On June 23 U.K. citizens will vote on whether to stay or leave the European Union. While there is a lot of talk on potential impact for Europe and the U.K. for either decision, relatively little debate takes place on what Brexit would mean for Europe’s and U.K.’s role globally. The vote comes at a time when governments around the world have just agreed to the ambitious 2030 agenda for sustainable development. No doubt, the U.K. leaving the European Union would undermine Europe’s ability to take an ambitious role in tackling current and future global challenges, and successfully contributing to fight poverty, injustice and inequality — both in Europe and globally.
The referendum highlights the debate on whether Europe is better off by “‘re-nationalizing”’ decision-making and returning to the primacy of the nation-state as the best way to address the current challenges we face. This is the narrative successfully fueled by nationalist politicians, parties and voices across the continent from Scandinavia to central Europe. European and U.K. political leaders — together with their citizens — have failed to develop an alternative narrative responding adequately to people’s aspirations, needs and fears faced with an ever more globalized and interconnected world. The focus on the financial crisis from 2008 onwards, prescriptions of the same “‘remedies”’ that have caused the crisis, and ignoring other crises that hit people’s lives across the world, have made a “‘Social Europa” nearly disappear. But how can Europe then play a positive role toward a world free of poverty, inequality and injustice?
Europe still has the potential to jointly implement the transformative agenda of the Sustainable Development Goals to leave no one behind, a promise we need to keep. For those of us fighting for more global solidarity — for less poverty and more equality — the global challenges we face and will increasingly face in the future need coherent policies of countries working in concert, not each country fighting for itself. To face the challenges of climate change, involuntary migration and of income, gender, intergenerational and other injustices, Europe needs to act coherently internally while seeking alliances and partnerships globally. If we cannot work together in Europe how can we achieve the cooperation needed to meet the global challenges faced by all of Europe?
CONCORD is a European network of sustainable development NGOs, and like the EU, each part of our constituency brings its own perspectives, strengths and competencies. I acknowledge, it is not easy to organize a discourse in this diversity that results in a common ambition for the future. But it is possible. When one of our members disengages, we find that the whole suffers. It is the democratic right of U.K. citizens to decide on their country’s membership of the EU. No one knows what the exact impact of a Brexit vote will be, but it seems obvious that European sustainable development policy will lose the capacity, expertise, financial and political backing of the U.K.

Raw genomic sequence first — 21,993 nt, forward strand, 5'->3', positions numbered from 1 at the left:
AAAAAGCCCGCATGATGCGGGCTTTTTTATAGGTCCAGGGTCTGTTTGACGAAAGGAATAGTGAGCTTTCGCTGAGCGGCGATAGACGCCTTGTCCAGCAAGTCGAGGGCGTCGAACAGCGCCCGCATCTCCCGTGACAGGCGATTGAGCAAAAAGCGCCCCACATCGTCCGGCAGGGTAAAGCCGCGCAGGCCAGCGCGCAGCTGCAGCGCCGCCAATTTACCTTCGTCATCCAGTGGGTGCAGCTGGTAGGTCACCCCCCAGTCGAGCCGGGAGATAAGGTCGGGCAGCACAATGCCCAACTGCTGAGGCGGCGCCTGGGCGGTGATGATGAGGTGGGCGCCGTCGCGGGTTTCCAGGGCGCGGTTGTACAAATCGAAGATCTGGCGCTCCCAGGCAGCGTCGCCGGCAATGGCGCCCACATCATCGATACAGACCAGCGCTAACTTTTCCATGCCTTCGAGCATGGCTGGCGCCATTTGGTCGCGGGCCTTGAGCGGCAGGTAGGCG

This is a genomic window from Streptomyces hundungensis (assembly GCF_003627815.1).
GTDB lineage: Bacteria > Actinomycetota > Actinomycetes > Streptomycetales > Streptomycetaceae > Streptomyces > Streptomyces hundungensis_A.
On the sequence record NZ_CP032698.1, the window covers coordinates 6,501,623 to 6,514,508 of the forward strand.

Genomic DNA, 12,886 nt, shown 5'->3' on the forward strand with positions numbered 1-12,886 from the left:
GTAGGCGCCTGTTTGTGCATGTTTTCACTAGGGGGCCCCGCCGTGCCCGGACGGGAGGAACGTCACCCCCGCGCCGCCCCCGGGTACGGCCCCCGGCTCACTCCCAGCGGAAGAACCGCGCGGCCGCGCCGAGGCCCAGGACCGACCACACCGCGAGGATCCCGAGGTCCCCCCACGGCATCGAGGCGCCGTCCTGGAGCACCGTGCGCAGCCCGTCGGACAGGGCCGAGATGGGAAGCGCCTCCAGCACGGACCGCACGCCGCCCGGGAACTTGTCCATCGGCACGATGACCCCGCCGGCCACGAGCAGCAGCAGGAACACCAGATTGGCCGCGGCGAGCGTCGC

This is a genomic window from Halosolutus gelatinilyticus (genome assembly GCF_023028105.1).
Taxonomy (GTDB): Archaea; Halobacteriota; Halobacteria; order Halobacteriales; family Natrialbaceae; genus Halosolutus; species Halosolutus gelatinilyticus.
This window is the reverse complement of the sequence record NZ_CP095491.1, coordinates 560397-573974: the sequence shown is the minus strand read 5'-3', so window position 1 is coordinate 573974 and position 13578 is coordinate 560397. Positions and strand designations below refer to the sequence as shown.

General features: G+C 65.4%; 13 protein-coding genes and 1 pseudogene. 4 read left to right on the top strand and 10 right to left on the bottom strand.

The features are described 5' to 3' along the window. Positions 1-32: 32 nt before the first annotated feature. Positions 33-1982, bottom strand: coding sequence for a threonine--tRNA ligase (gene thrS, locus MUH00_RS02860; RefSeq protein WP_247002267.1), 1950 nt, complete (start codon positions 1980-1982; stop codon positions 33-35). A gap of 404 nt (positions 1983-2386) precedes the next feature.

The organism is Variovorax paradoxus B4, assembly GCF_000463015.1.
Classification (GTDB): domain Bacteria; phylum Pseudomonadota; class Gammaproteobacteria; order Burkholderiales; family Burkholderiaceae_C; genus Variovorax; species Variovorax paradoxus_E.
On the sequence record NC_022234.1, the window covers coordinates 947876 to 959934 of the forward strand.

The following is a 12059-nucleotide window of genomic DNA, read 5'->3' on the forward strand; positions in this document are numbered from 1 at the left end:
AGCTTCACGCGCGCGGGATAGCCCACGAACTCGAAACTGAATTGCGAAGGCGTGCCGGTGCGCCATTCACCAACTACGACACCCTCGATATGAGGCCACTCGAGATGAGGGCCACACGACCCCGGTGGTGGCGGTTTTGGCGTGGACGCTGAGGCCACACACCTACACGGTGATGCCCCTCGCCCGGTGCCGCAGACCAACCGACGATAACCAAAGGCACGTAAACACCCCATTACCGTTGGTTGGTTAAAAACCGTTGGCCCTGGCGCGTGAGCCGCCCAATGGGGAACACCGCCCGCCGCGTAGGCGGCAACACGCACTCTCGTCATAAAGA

The U.K.’s ability to influence, participate in and benefit from EU policy and programs would also undoubtedly suffer. I cannot imagine that a return to a national approach to sustainable development and other policies coherent with sustainable development — such as trade, migration, and agriculture — will be welcomed by poor, disadvantaged, disenfranchised and discriminated-against people in developing countries, the very people we should be aiming to inspire with a Europe that is consistent and values-based. I cannot imagine either that it will be in the interest of European citizens.
In case of a Brexit, there might be a lot of uncertainties about funding mechanisms and arrangements, contributions to overall European framework development programs, all to be dealt with in negotiations over time. This will consume a lot of resources — but it is not my major concern. My concern would be the failure of Europe to lead by example, including by showing how to promote progressive policies by building positions among diverse members. My concern is that European leaders are still not linking their internal political decisions with global politics, and that development cooperation far too often remains charity mitigating the damage done by incoherent policies.
My call to Europe’s and U.K.’s leaders is to re-engage with its citizens to work on a fair and just Europe, engaging for a world we want. This no doubt can be achieved better together.
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Johannes Trimmel is president of CONCORD The European Confederation of Relief and Development NGOs, representing 2.600 European development NGOs vis-à-vis the European Institutions. During the last 15 years of his engagement in development cooperation he has been focusing on the rights of persons with disabilities and their inclusion, as well as access to eye health and health systems strengthening. Currently he is director of policy and advocacy at the International Agency of Prevention of Blindness.
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